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Williamsburg Regional Library Staff Day Presentation

I put the slides on Google after two uploads to failed abysmally.  (My talk was also greatly enriched by two slides I stole, one from Andrew Pace and the other from Darlene Fichter. Thanks 😉  )

This was a great experience. I haven’t done a pure “2.0” talk in over a year, which meant I was forced to rethink the whole topic, and part of the pleasure of this talk was that the library wasn’t at a cold start; they have a blog, Blogging for a Good Book, that is an impressive effort (and a good read, too!). That allowed me to spend more time talking about tying services into strategic plans, sustainability, marketing, new services, measurement, and new technologies that might or might not catch on. One phrase I repeated as often as I could came from Jeremy Frumkin: “one click to find, one click to get.”

I broke my 2.0 technologies into 2.0 Classic, Catalog 2.0, 2.0 Nouveau, and 2.0 Dubious. Some highlights of my talk included the collection by the Assumption College for Sisters (go, sisters, go!); the 30-second QandANJ commercial (one of the very few library videos on YouTube focused on users); TwitterLit, Debra Hamel’s book-focused Twitter feed; Kankakee Public Library’s front-page-linked blogs and feeds; and the display of the Williamsburg network on Facebook (part of my “find your users and learn more about them” discussion, which also featured Technorati, Feedburner, and Google Blog Search).

For a demonstration of virtual reference with Meebo-Me, Skokie Public Library came through magnificently. The crowd was visibly impressed, and the live interaction made my talk much fresher. Thanks, Toby and team!

(I became controversial while showing Danbury’s catalog, when I said LibraryThing for Libraries “kicked Novelist‘s butt” — I didn’t know several librarians there contribute to Novelist. That was a fun couple of minutes! My take on Novelist is that it was a great thing once upon a time — at least if you exclusively read fiction — but it has been OBT’d, that is, Overcome By Technology. Still, I encouraged the people who felt differently to write about Novelist versus LibraryThing. A thoughtful, spirited comparison of the two services would be useful.)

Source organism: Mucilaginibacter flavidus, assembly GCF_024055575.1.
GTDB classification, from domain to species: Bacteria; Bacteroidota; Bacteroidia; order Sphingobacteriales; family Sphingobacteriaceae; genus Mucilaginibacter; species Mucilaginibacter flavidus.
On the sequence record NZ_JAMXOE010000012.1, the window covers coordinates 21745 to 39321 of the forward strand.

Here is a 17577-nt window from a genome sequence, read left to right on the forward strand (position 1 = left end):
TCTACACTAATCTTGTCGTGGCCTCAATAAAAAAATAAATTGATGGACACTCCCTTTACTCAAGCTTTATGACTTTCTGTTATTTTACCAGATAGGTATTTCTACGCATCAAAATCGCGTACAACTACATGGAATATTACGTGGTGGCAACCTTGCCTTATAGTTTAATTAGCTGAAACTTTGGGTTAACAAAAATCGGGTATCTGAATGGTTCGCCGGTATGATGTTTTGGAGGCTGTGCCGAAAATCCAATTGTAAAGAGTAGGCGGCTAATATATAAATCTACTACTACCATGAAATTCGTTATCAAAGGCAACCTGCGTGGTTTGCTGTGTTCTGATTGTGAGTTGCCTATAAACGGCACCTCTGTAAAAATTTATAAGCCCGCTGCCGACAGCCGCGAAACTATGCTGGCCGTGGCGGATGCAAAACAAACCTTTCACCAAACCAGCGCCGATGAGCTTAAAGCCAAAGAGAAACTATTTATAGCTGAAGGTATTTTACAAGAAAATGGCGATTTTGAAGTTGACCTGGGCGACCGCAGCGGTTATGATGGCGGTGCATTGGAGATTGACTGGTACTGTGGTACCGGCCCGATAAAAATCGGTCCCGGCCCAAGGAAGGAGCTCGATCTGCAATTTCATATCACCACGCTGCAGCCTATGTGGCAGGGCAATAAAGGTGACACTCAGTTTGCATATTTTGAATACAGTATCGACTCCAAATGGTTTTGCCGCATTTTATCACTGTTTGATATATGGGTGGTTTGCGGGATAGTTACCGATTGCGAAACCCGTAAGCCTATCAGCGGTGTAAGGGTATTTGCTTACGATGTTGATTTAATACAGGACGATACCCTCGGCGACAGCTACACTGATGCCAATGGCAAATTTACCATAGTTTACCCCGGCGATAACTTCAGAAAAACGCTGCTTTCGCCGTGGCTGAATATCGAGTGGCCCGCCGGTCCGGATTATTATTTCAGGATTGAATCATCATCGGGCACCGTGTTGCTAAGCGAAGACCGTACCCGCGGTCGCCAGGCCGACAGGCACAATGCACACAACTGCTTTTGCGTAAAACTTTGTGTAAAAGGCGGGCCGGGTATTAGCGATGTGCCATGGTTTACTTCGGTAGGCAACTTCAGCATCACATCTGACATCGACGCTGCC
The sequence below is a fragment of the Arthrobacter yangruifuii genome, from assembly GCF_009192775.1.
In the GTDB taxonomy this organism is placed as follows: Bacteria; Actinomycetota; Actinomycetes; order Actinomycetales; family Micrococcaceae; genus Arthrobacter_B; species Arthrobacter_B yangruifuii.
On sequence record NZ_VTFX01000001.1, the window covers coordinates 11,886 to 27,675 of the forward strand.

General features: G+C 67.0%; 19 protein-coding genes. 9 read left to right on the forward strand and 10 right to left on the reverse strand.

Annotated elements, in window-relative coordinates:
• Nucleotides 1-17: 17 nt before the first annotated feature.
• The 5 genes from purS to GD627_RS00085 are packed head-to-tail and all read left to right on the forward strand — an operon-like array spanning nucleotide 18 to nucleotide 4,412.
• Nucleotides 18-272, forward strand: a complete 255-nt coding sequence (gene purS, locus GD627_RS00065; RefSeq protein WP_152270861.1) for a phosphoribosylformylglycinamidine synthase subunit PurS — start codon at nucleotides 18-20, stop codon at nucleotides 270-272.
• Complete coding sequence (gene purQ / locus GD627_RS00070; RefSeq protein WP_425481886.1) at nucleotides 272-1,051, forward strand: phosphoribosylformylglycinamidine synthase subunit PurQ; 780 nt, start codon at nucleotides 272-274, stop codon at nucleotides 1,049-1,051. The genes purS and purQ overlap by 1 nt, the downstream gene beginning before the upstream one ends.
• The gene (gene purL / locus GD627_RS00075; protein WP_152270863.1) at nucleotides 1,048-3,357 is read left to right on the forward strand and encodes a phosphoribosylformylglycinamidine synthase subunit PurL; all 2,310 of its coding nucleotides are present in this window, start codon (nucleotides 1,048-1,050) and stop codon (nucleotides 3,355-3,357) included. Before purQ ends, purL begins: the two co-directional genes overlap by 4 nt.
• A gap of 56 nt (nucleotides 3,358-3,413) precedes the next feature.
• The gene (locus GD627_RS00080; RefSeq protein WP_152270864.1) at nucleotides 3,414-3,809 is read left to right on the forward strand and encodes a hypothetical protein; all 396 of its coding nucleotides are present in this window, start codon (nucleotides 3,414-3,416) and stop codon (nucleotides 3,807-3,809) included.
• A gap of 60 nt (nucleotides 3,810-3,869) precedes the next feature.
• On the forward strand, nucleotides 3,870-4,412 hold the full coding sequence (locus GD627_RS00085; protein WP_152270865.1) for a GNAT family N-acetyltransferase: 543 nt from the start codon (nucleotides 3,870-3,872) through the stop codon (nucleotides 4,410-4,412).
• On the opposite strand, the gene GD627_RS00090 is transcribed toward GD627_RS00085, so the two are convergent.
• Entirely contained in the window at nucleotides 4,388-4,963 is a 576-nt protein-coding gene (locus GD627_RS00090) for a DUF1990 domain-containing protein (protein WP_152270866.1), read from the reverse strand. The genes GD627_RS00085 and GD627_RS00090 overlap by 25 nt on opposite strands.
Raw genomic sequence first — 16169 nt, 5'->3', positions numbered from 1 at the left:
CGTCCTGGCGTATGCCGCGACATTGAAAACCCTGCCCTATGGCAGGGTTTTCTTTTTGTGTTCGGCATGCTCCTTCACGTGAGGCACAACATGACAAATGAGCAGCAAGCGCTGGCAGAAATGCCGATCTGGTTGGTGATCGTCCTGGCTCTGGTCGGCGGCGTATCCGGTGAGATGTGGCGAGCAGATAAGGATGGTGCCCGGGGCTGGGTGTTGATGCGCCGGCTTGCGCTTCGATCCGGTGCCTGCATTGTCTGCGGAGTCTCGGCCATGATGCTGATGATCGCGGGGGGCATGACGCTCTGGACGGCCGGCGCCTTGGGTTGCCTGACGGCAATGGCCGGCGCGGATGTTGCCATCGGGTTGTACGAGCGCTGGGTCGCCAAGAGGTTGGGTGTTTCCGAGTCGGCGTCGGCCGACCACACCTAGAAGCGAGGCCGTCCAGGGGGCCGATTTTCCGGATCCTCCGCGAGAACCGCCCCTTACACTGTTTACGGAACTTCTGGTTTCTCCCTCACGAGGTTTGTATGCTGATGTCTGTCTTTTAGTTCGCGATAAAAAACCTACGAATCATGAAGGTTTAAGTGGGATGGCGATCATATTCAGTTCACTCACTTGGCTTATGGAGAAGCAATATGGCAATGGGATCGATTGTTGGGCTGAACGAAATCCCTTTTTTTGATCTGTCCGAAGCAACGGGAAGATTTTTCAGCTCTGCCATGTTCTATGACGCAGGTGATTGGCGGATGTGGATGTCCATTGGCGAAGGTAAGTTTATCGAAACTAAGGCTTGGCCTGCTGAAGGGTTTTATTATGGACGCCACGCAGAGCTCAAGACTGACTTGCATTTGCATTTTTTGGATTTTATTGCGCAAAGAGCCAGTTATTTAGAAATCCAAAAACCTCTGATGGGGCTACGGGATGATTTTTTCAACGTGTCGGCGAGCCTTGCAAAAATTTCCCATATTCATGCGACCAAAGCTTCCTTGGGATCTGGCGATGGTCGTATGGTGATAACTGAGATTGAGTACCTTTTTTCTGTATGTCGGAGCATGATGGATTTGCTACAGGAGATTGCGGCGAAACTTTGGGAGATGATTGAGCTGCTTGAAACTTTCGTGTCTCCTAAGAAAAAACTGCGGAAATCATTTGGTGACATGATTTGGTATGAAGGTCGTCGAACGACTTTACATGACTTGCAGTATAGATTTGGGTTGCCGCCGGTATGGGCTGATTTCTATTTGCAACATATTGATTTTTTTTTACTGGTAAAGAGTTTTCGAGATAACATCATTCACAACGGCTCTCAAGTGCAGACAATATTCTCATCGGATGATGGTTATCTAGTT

The structure of the event was interesting. I spoke for an hour, then the staff broke into small groups and designed 2.0 services, then I skimmed the reports, discussed common themes, and spoke again. I finished early, and that puzzled me; much later I realized I rushed through the staff service designs because I was worried about time… yet we really had plenty of time to discuss them, especially if I had ginned up the presence of mind to turn my laptop into an ad-hoc smartboard and key in some take-aways from the worksheets. I’d do this again, but find a way to get the suggestions “informated” — perhaps have each session have a “secretary” who keyed ideas into a wiki so we could review and discuss them collectively.

I was such a pampered speaker… Genevieve, my “handler” (and one-time Wonewok roommate) took time from her manic staff-day-prep schedule and scooped me up from the Richmond airport, drove me along lovely canopy backroads, squired me through the libraries in her system, indulged me with wonderful seafood (best she-crab soup I’ve ever had, and she made sure the waiter offered me sherry), put me up in a nice, quiet hotel, ensured that the technology was exactly what I needed, let me relax in a bookstore for an hour, treated me to a pile of magazines, and got me back to the airport safe and sound. Thanks, WRL!

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